Having read the story both in the original Dutch and in the English translation I can say I like the translation a lot. It is a fairly loose translation I suppose, not following the original too literally in many places. It might be a touch too formal in some places. Olde Heuvelt uses a lot colloquialism in his writing, as one might expect in a story told from the point of view of a teenager. Some of that is quite difficult to translate directly but on the whole I think translator Laura Vroomen manages well enough. There are a few passages where she encounters more interesting problems. A reference to a commercial for instance, that is almost impossible to translate. Olde Heuvelt also uses one line of broken English in the Dutch version but in the translation it is grammatically correct. This is mostly due to the choice not to make Look too obviously Dutch. His name has been translated for instance, references to the town where he apparently lives, or, more likely, have been included because it sounds dorky in Dutch, has been removed, there's probably a few other minor things. Reading the Dutch version made me realize how much layers of meaning a text can actually have. It certainly isn't the easiest work to translate.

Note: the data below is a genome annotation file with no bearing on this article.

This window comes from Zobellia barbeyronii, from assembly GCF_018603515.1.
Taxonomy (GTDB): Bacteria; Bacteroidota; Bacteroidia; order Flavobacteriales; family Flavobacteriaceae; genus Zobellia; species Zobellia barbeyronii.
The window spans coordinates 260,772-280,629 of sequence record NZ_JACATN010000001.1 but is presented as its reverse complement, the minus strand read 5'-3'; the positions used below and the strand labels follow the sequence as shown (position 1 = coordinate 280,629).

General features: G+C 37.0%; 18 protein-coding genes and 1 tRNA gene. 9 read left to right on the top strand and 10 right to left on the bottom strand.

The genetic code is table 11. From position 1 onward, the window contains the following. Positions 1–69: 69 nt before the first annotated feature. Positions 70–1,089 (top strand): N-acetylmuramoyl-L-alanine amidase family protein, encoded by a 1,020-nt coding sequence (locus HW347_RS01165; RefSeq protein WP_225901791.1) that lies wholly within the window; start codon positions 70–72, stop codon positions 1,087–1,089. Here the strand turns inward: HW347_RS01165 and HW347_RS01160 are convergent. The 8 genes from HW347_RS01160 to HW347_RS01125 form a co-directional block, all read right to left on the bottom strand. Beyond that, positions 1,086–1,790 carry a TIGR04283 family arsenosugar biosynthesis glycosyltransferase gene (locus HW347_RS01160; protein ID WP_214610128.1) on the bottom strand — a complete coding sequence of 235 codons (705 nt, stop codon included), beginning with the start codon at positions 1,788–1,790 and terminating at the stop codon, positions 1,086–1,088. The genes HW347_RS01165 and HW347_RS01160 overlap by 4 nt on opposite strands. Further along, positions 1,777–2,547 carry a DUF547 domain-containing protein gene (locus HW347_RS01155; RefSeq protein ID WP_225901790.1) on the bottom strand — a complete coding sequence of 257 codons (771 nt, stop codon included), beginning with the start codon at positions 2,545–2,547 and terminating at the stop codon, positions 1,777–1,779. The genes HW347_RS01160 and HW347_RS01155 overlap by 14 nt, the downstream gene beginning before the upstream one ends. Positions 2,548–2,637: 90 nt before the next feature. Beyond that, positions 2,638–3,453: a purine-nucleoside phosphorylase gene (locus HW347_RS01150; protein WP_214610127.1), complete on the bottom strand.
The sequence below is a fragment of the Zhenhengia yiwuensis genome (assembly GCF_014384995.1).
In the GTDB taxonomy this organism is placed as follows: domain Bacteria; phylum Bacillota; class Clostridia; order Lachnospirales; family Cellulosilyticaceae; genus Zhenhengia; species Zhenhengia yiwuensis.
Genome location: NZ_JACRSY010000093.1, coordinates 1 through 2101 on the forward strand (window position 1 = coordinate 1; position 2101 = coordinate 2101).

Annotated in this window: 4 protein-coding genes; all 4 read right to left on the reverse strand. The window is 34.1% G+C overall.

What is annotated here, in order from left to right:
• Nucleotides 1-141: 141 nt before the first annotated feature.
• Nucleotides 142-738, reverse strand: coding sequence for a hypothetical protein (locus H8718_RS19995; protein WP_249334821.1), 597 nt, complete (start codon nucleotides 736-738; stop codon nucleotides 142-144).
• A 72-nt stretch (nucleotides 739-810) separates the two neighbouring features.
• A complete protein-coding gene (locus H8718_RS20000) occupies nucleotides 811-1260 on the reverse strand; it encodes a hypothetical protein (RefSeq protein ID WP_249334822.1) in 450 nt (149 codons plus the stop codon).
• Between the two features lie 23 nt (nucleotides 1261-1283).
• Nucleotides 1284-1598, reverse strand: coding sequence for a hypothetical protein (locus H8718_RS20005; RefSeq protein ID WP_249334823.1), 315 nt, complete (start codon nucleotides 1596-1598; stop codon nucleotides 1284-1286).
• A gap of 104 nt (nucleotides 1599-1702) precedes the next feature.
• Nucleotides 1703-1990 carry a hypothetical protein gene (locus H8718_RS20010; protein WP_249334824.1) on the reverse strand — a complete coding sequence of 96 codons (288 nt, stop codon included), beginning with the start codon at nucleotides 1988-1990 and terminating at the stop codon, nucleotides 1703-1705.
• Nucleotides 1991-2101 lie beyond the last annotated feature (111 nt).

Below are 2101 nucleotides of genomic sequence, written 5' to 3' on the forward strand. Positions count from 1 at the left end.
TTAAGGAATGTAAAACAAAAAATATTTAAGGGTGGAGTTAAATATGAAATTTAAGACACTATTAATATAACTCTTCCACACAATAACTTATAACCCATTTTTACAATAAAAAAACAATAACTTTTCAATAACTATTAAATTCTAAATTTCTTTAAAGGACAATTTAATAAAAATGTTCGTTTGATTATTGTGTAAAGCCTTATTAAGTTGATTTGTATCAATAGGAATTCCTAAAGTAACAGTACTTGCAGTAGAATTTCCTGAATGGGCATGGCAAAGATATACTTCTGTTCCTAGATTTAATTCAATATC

Will The Boy Who Cast No Shadow win a Hugo? Most likely not. To most of the voters he will be an unfamiliar name in a field of established authors. I also suspect that this kind of fantasy isn't the most popular among the Hugo voting crowd. I haven't read any of the other nominated works so I have no idea if there is any particular story that stands out in this crowd but from what I can tell, Olde Heuvelt is facing stiff competition. I don't think he'll get it but if he does, you won't hear me complain. The publication date of his fifth novel Hex is rapidly approaching. I'm looking forward to reading that.
Edited on April 28th 2013 to include the link to The Ink Readers of Doi-Saket.
Title: The Boy Who Cast No Shadow
Author: Thomas Olde Heuvelt
Translation: Laura Vroomen
Publisher: PS Publishing
First published: 2010